The Psychology of Weight Loss
The adaptiveness of weight.
Posted Jun 28, 2019
Statistics will tell you that the rates of obesity are increasing. There’s also a lot of good data to show that excess weight is bad for your health. But just because extra weight might be unhealthy, it doesn’t mean that there is something “wrong” with you if you have excess weight.
In fact, gaining weight is a natural consequence of a highly adaptive evolutionary system that developed to ensure the survival of our species. Over the course of our existence, starving to death has been a major threat to human life. In fact, starving to death is not a problem that the human species has solved. As you read this, there are humans somewhere on the planet starving to death.
As a result, our bodies have developed system after system to ensure that we don’t starve to death. For example, research shows that our metabolism slows down when we lose weight, a phenomenon referred to as “metabolic adaptation.” This means that as you lose weight, your metabolism slows down, and it becomes harder to lose more weight. But our bodies don’t just stop at reducing our metabolism to make sure we don’t starve to death. Research shows that food will actually smell better and taste better one year after you lose weight.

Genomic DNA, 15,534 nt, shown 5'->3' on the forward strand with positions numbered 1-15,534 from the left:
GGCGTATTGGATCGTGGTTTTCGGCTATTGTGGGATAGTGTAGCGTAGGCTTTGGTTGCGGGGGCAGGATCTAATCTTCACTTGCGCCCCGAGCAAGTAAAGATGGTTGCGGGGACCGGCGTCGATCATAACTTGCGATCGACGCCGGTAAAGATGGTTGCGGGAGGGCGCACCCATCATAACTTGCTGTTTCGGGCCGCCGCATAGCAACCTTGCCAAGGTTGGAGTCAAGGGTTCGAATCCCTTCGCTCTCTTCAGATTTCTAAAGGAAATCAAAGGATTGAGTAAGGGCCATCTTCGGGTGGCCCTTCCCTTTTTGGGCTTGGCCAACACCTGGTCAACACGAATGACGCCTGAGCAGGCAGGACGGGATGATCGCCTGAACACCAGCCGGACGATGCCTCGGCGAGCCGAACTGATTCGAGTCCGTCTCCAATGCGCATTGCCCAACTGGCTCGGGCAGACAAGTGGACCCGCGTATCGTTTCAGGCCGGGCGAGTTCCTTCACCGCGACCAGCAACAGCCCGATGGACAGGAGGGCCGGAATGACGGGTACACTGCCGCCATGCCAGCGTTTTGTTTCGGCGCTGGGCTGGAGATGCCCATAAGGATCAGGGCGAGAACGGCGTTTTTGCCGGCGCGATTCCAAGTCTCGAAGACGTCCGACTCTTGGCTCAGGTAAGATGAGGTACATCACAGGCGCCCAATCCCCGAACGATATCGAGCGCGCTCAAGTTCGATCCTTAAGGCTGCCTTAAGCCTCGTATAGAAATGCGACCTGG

Why on earth would your body torture you like this? Well, it thinks it’s just been through famine or a long, terrible winter with no food. Your body is desperate to put the weight back on to make sure you don’t starve to death. You know all those skinny girls in the advertisements—they’re not the ones who could survive a long, hard winter. Individuals who could put on extra pounds whenever food was available are the ones who survived—they are our ancestors.
Not only does your body encourage you to eat, but it also motivates you to eat all the things that are so-called “unhealthy”. Why are we motivated to eat “unhealthy” food? Consider the honey seekers of New Guinea. Members of this tribe climb about forty feet up a tree in order to reach into a beehive while dangling precariously in the air and getting stung. But sugar is so scarce in those parts that it’s worth it.
Let that sink in for a minute: This is the world our body and brain were adapted for, one in which sugar, fat, and salt are rare. Would you want to climb forty feet in the air and get stung by bees just to get a handful of sugar? Of course not! So, your body developed a highly motivating system to make doing so worth it: the reward system of the brain. In fact, the reward system in the brain “lights up” better for sugar than it does cocaine! This is why “unhealthy” food feels good (at least in the short term).
What this means is that bodies that gain weight are doing exactly what they have evolved to do. We’re just not meant to live in an environment where you can ingest your total daily caloric needs in a single meal. It, therefore, should not be surprising about how hard it is to maintain a “healthy” weight. So, if you do carry extra weight, despite everything you’ve been told, there’s nothing wrong with you. Your body is working exactly as millions of years of evolution have shaped it to work! Understanding the “adaptiveness” of weight can help us come up with different skills and better ways to help ourselves and our patients lose weight and maintain it.